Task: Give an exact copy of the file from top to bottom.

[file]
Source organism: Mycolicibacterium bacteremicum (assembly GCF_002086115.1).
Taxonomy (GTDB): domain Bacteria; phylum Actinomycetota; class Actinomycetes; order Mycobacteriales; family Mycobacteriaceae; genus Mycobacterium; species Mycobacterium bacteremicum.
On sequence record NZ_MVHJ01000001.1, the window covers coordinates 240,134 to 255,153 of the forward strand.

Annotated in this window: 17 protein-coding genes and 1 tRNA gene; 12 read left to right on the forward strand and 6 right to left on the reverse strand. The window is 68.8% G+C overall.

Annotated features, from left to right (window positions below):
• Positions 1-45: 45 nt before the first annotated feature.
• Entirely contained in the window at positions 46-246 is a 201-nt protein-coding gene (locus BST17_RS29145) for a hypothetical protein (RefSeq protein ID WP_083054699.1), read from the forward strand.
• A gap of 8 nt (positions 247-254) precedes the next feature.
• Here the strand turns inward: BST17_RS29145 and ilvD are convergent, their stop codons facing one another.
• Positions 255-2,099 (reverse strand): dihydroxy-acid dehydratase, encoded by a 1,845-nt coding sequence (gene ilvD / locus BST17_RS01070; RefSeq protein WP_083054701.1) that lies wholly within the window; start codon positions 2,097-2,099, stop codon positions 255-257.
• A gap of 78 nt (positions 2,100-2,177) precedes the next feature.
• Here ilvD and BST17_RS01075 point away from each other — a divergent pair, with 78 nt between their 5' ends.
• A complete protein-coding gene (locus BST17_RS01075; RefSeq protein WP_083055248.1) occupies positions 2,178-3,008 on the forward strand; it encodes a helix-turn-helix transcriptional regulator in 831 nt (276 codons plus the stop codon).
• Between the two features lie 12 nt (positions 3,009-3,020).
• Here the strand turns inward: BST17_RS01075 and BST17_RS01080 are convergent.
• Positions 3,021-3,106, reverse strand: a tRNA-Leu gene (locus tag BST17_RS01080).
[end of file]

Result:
Source organism: Mycolicibacterium bacteremicum (assembly GCF_002086115.1).
Taxonomy (GTDB): domain Bacteria; phylum Actinomycetota; class Actinomycetes; order Mycobacteriales; family Mycobacteriaceae; genus Mycobacterium; species Mycobacterium bacteremicum.
On sequence record NZ_MVHJ01000001.1, the window covers coordinates 240,134 to 255,153 of the forward strand.

Annotated in this window: 17 protein-coding genes and 1 tRNA gene; 12 read left to right on the forward strand and 6 right to left on the reverse strand. The window is 68.8% G+C overall.

Annotated features, from left to right (window positions below):
• Positions 1-45: 45 nt before the first annotated feature.
• Entirely contained in the window at positions 46-246 is a 201-nt protein-coding gene (locus BST17_RS29145) for a hypothetical protein (RefSeq protein ID WP_083054699.1), read from the forward strand.
• A gap of 8 nt (positions 247-254) precedes the next feature.
• Here the strand turns inward: BST17_RS29145 and ilvD are convergent, their stop codons facing one another.
• Positions 255-2,099 (reverse strand): dihydroxy-acid dehydratase, encoded by a 1,845-nt coding sequence (gene ilvD / locus BST17_RS01070; RefSeq protein WP_083054701.1) that lies wholly within the window; start codon positions 2,097-2,099, stop codon positions 255-257.
• A gap of 78 nt (positions 2,100-2,177) precedes the next feature.
• Here ilvD and BST17_RS01075 point away from each other — a divergent pair, with 78 nt between their 5' ends.
• A complete protein-coding gene (locus BST17_RS01075; RefSeq protein WP_083055248.1) occupies positions 2,178-3,008 on the forward strand; it encodes a helix-turn-helix transcriptional regulator in 831 nt (276 codons plus the stop codon).
• Between the two features lie 12 nt (positions 3,009-3,020).
• Here the strand turns inward: BST17_RS01075 and BST17_RS01080 are convergent.
• Positions 3,021-3,106, reverse strand: a tRNA-Leu gene (locus tag BST17_RS01080).